At Brown, she is channeling this interest into a career in environmental planning, a field that combines urban planning and environmental science to forecast and mitigate the effects of climate change on cities.
Much of her education has centered around geographic information systems, or GIS — an essential mapping tool for environmental planners that, in her words, “can improve the way environmental analysis is done.”
While working with the landscape architecture firm LOLA, for example, Lopez used GIS to examine the elevation changes that dictate rainwater flow in a vulnerable Miami, Florida neighborhood.
“By creating models that show where water might accumulate, offices can prioritize those areas for park planning,” she says. “Such parks can absorb the water and alleviate those areas from flood damage.”
Her work with LOLA, as well as with the Doris Duke Conservation Scholars Program and the Brown Office of Sustainability, earned her the recognition of the Udall Foundation, an organization that awards scholarships to college sophomores and juniors for leadership, public service and commitment to issues related to Native American nations or to the environment. Lopez is among 55 Udall Scholarship awardees in 2020.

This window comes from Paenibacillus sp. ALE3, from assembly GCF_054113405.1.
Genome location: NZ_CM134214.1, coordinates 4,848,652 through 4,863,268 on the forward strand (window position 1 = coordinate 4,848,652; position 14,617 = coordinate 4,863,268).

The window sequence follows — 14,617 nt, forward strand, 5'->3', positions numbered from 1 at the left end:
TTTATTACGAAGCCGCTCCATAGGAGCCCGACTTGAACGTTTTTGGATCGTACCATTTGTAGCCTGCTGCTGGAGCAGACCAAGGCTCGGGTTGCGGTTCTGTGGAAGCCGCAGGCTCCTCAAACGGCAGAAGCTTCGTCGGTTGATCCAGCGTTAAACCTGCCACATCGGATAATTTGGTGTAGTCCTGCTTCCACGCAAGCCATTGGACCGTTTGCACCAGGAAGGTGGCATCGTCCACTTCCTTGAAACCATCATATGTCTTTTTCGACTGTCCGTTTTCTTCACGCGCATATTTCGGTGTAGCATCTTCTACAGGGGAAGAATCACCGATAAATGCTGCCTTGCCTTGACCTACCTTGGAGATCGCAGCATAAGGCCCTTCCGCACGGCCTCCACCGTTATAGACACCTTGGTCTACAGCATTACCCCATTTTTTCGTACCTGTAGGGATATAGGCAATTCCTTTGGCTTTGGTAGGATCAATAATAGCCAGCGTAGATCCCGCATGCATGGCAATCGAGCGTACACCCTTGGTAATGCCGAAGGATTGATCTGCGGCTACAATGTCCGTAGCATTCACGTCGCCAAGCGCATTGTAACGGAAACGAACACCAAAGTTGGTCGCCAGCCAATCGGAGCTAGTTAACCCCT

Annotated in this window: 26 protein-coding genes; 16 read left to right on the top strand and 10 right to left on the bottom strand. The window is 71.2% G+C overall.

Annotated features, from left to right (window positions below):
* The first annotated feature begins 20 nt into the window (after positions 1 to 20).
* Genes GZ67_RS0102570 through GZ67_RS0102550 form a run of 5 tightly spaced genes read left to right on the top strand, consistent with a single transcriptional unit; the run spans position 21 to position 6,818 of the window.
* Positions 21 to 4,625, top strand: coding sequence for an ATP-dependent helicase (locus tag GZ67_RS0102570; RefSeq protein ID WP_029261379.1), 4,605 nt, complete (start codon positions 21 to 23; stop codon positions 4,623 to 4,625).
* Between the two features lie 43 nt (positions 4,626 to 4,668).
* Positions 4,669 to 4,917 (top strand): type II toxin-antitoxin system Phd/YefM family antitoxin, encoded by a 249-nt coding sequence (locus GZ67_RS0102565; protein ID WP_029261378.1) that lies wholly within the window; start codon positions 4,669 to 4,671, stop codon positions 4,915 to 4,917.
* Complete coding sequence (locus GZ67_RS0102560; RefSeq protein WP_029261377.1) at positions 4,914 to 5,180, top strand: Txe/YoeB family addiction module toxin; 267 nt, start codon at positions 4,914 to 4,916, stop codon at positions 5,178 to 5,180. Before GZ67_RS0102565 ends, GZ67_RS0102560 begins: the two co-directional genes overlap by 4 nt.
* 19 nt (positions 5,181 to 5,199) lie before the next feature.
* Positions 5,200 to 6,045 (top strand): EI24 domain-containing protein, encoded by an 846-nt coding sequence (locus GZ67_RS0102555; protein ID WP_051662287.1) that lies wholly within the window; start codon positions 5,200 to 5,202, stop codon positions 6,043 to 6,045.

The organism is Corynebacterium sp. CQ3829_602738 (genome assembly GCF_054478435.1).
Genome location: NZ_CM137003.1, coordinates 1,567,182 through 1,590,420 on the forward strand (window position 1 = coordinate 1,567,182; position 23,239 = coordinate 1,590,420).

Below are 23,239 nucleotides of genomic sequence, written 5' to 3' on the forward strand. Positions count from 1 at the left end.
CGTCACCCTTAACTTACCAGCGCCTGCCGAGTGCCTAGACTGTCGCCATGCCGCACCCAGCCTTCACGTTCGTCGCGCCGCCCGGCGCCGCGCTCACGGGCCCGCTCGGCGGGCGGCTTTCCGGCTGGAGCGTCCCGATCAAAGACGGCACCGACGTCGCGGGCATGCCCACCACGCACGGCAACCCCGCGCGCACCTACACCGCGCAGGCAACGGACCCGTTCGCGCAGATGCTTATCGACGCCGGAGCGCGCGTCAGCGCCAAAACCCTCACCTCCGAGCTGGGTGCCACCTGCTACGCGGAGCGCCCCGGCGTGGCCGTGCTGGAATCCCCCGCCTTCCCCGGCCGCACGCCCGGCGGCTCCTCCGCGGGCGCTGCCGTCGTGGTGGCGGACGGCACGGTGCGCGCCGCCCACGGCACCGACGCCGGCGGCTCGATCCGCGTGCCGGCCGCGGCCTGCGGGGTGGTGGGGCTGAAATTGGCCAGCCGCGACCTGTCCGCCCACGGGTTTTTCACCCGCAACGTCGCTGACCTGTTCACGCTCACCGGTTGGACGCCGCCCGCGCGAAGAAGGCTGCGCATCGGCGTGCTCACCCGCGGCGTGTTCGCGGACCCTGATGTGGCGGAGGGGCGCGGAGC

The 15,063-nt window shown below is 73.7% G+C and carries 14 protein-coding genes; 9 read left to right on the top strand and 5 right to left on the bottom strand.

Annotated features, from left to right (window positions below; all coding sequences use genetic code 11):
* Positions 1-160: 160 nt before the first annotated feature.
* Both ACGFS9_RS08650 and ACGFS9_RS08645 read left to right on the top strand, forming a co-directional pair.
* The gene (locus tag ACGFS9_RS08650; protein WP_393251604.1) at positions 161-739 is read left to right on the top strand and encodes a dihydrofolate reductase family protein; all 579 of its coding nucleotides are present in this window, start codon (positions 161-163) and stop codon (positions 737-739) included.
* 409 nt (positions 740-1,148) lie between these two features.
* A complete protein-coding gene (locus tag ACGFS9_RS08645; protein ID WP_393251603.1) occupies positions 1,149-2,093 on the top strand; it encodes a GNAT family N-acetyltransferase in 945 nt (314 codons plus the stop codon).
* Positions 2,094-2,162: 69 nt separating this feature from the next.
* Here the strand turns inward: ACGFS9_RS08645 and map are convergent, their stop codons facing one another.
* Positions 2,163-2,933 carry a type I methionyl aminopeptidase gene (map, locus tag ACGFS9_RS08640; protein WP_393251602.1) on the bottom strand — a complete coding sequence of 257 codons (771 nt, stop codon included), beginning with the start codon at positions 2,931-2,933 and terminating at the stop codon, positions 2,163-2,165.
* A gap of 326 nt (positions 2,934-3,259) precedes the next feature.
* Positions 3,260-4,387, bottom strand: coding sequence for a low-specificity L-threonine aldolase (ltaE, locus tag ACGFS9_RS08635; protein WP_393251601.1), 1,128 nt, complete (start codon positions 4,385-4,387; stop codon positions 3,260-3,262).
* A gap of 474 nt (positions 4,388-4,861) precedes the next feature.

Ultimately, Lopez would like to work in city government, designing and preparing urban areas for climate change with an eye toward equity.
“This type of work is definitely beyond a single solution. That only reminds me how important it is that we have as many people as possible planning for our city's futures,” she says. “Climate change is happening. We need to have professionals who use all kinds of modern-day tools like GIS to address it.”